Pulp and paper applications typically require total reduced sulfur (TRS) systems and the Thermo ScientificTM Continuous Emissions Monitoring System for Total Reduced Sulfur has been providing a unique solution for challenges facing the pulp and paper industry for over 20 years. Our systems have the unique ability to measure low TRS levels even in high sulfur dioxide (SO2) conditions and currently there are more than 300 TRS CEMS installed globally.
Unheated sample lines are more reliable and less expensive to run. The Thermo Scientific Continuous Emissions Monitoring System for Total Reduced Sulfur employs a dry basis dilution system which means no heated sample line is necessary, ever. Many competitive TRS systems use a wet dilution or a dry extractive technique which requires a heated umbilical line. Heated lines are often more costly and results in more downtime.
The Thermo Scientific Continuous Emissions Monitoring System for Total Reduced Sulfur uses the same working principle of system is based on EPA Reference Method 16C. As detailed on the US epa.gov website, Method 16C is a procedure for measuring total reduced sulfur (TRS) in stationary source emissions using a continuous instrumental analyzer. Quality assurance and quality control requirements are included to assure that data of known quality is collected. Documenting adherence to these specific requirements for equipment, supplies, sample collection and analysis, calculations, and data analysis is easier with the Thermo Scientific TRS CEMS.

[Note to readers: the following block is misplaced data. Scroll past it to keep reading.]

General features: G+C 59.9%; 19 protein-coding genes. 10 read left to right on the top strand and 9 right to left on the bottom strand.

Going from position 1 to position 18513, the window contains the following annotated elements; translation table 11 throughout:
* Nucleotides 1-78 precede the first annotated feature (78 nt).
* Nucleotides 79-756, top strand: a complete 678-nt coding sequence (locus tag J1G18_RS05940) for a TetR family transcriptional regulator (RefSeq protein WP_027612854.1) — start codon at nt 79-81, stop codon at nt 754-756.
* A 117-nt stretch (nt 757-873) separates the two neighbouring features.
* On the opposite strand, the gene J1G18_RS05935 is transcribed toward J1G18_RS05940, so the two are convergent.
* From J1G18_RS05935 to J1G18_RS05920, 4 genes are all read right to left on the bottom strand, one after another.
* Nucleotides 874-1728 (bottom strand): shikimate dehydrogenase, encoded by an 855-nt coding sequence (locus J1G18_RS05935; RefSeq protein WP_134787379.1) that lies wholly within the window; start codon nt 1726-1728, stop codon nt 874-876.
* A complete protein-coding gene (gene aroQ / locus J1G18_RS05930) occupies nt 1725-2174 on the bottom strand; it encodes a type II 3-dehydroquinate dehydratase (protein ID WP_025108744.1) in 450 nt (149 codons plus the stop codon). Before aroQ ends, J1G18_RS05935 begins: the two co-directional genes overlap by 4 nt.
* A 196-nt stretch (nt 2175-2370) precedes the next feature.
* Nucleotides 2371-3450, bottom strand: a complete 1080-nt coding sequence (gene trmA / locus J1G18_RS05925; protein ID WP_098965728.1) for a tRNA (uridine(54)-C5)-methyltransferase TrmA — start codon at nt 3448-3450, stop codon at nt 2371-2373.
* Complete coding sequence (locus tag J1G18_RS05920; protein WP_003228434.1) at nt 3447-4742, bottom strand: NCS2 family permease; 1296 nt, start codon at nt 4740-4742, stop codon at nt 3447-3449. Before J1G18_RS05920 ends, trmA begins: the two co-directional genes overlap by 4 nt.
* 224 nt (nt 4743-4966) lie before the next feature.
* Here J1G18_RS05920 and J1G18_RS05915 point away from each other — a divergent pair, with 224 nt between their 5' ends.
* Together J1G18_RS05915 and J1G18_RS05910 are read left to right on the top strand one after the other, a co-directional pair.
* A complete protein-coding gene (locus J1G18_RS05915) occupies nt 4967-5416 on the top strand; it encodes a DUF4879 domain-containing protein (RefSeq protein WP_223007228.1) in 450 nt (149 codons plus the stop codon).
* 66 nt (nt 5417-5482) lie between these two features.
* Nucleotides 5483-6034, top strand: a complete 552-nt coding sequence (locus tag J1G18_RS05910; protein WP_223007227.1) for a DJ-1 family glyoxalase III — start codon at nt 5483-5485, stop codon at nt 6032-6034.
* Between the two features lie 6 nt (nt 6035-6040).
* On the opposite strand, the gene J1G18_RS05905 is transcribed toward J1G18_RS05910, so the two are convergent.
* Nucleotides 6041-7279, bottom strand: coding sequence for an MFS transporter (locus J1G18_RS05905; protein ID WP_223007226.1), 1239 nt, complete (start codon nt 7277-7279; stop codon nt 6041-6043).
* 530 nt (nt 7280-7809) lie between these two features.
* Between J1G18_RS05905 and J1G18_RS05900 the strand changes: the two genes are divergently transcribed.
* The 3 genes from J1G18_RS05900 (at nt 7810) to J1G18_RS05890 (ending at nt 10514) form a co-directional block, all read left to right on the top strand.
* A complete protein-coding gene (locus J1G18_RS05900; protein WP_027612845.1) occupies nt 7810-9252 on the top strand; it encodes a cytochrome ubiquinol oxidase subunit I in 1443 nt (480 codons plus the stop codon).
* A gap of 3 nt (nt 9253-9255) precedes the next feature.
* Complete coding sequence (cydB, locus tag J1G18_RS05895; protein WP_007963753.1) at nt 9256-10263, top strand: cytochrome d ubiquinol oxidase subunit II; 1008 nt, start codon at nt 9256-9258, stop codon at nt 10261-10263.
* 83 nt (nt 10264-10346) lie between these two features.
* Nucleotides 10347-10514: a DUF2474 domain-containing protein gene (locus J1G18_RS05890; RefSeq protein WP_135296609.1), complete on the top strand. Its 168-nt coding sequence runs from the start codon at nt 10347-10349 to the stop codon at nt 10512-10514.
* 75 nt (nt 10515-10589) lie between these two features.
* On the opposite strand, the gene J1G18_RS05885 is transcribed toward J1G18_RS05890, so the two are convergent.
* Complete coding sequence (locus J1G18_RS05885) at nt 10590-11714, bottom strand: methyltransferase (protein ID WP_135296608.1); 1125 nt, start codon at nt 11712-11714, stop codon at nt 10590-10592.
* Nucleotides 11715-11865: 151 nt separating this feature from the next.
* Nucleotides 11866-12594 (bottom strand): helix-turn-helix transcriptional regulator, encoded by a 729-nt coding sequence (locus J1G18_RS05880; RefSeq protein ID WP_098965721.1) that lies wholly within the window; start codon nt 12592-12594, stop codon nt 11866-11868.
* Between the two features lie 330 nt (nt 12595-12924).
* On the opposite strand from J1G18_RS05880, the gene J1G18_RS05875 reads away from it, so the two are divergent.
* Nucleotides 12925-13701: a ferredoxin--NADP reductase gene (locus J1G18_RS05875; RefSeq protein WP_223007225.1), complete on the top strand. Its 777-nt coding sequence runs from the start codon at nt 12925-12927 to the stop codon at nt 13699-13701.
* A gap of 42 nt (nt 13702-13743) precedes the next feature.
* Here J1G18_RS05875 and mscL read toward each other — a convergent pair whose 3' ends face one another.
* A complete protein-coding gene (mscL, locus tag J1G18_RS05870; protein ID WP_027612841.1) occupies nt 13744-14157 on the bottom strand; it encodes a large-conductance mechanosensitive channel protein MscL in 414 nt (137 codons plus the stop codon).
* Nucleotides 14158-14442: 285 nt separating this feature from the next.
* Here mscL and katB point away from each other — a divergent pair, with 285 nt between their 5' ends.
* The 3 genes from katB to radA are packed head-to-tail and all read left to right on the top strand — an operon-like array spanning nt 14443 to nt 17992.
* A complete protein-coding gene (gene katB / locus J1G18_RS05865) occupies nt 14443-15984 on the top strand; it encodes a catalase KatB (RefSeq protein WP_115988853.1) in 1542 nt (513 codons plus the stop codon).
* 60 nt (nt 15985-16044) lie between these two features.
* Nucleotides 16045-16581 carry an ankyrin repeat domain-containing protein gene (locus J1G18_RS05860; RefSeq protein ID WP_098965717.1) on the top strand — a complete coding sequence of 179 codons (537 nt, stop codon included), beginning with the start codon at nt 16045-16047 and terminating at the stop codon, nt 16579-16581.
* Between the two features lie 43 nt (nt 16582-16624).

The Thermo Scientific Continuous Emissions Monitoring System for Total Reduced Sulfur delivers the cleanest sample to the analyzer as possible because the system measures oxygen with a dilution probe. With other techniques, the sample is concentrated with pollutants and results in sludge and heavy contaminants being fed to the analyzer. Measuring oxygen with a dilution probe ensures you are drawing a cleaner sample ensures longer lifetime and more time between failures. Additionally, the dilution system ensures emissions compliance regulations.
The sulfur dioxide (SO2) scrubbing technique that is used by the Thermo Scientific Continuous Emissions Monitoring System for Total Reduced Sulfur is designed specifically for lime kilns and recovery boilers that burn black liquor fuels. Burning black liquor fuels emits mercaptans and sulfur compounds. The Thermo Scientific TRS CEMS uses an SO2 scrubbing technique, which is favorable over the differential subtraction technique. The SO2 scrubbing technique allows for the measurement of low TRS levels (up to 10,000 ppm of SO2) even in high SO2 conditions unlike the differential subtraction technique employed by other systems used when the ratio of TRS to SO2 is near unity.
Eliminate bias and error by calibrating with a gas that best represents the gas being measured. For example, it is best to calibrate with hydrogen sulfide (H2S) because from a chemical reaction standpoint, it is more efficient to convert H2S to sulfur dioxide (SO2) because the ratio between the molecules is 1:1.